Harvest boon

Linde Hydraulics’s CED technology has boosted the tractive performance of Claas Jaguar’s harvesters without increasing energy consumption


While its road-holding may not be quite up there with its sports-car namesake, the Claas Jaguar, one of the farming industry’s top-selling forage harvesters, boasts some pretty impressive performance characteristics.

With a top road-speed of 40km/h, and, more significantly, a typical working speed of 16.8km/h, the Jaguar, which is used to produce silage, can harvest up to 400 tonnes of maize or grass an hour.

Key to this performance is a specially developed hydrostatic — or hydraulic — drive system developed by Linde Hydraulics.

A feature of Claas’s foragers since 2000, this so-called hydrostatic propel drive system, which consists of a hydraulic drive-system coupled with an electronically controlled diesel engine, has been enhanced with a recent redesign.

One of the prime areas of improvement was in the 18-tonne vehicle’s tractive force, an essential feature on the slopes and wet ground that form its typical working conditions.

According to Linde Hydraulics, use of its CED electronic control technology enables Claas to achieve a significant boost in tractive force without increasing energy consumption by changing the diesel power, pump, rotating speed or pressure.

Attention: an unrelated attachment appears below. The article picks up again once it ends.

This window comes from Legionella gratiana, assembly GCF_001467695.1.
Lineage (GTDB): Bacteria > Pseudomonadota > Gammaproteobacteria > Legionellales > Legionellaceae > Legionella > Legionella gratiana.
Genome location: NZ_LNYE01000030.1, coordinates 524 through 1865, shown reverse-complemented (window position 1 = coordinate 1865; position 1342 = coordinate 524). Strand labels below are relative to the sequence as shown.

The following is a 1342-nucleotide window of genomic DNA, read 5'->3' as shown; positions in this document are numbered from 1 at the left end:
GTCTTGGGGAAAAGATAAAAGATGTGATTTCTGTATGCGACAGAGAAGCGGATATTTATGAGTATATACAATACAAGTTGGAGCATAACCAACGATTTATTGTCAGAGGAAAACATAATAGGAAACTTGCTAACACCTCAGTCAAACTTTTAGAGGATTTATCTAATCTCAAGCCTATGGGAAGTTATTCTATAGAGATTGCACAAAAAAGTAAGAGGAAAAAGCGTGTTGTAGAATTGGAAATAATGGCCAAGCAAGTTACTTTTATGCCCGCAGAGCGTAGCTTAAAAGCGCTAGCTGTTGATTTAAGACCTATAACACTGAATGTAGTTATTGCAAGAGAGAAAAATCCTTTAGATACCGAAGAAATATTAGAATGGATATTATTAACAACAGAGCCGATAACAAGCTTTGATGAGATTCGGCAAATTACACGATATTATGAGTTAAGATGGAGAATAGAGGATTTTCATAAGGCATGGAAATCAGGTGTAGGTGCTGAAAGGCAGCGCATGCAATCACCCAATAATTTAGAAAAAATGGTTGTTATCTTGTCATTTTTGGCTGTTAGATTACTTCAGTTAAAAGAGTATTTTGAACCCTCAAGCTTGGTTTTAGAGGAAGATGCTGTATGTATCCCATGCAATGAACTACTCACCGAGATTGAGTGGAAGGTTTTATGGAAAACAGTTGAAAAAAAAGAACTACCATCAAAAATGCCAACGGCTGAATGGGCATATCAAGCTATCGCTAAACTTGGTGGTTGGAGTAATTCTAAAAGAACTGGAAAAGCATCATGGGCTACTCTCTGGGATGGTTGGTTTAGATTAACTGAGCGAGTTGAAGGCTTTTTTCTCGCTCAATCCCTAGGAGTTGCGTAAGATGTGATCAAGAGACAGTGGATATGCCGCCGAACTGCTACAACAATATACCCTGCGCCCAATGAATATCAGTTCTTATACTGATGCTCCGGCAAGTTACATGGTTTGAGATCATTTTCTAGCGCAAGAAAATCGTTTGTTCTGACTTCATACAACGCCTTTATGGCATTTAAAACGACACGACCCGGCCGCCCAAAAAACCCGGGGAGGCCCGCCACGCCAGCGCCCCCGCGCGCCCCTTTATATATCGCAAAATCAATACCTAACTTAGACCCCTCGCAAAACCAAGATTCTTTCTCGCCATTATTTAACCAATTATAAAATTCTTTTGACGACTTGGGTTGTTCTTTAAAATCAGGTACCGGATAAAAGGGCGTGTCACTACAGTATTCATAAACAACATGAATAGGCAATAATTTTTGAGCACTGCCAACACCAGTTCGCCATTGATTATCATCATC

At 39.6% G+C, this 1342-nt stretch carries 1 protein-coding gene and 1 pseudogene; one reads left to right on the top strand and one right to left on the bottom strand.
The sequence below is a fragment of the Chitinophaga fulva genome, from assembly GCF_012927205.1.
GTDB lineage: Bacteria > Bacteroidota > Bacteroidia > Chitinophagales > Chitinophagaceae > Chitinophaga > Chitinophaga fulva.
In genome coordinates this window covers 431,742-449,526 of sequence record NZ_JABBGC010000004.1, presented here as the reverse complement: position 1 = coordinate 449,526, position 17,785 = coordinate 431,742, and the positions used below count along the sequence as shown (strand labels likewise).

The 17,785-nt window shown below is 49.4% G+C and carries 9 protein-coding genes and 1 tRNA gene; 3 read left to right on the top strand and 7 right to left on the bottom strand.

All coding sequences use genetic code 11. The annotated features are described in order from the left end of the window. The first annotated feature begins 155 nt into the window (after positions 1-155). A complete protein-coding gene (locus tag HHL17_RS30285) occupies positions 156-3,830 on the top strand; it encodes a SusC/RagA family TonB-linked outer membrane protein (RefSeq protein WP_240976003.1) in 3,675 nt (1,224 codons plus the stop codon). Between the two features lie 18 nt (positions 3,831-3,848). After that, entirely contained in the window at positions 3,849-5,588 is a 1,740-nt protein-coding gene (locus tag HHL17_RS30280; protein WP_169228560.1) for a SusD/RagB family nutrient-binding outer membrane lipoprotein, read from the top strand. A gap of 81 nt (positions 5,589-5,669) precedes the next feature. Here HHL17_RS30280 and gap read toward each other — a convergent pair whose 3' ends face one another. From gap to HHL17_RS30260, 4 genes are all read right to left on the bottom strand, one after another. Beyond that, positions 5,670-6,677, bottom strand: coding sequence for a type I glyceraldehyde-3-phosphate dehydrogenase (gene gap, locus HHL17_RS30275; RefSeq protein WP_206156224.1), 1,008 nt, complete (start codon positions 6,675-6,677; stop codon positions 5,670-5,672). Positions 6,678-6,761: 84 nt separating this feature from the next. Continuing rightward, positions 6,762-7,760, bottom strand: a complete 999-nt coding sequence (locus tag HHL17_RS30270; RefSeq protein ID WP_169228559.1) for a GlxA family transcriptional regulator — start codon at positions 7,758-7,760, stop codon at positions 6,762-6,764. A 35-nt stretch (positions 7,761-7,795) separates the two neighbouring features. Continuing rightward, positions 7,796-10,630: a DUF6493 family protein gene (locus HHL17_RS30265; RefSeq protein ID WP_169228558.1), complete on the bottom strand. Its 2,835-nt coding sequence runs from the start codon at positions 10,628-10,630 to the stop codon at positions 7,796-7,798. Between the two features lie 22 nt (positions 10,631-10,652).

Another key to increasing tractive force was the development of a switchable hydrostatic rear-wheel-drive system. According to Claas, this enables greater design freedom than the previous mechanical system, as the absence of a mechanical drive shaft has made it possible to enlarge the tank and locate it in a more favourable position.

Linde added that the existing pump capacity is sufficient to supply the rear axle. A HMV 135-02 variable motor with a displacement of 135cm3/rev is fitted, which is supplied with approximately one-third of the pump capacity during normal operation. This eliminates the need for a transfer gear-box and other components.

The two axles are not speed-linked: the torque is distributed by the control unit as required. The necessary data is generated from the system pressure and driving speed; the tractive force required can then be derived from these values.

If an axle should slip despite these measures, the control unit reduces the torque and redirects it to the axle with traction. This ensures the optimum utilisation of the tractive capacity of each axle, thus rendering an anti-slip control system unnecessary. The additional rear axle drive allows the four-wheel-drive Jaguar to achieve a maximum tractive force of 140kN.

Another innovation is the additional function of a hydraulic interaxle differential. The axles are no longer speed-linked, as speed-linked axles can damage the delicate subsoil when the harvester is turning. Now the hydraulics take into account the fact that the routes travelled by the front and rear axles are of different lengths during sharp cornering, and the subsoil is protected.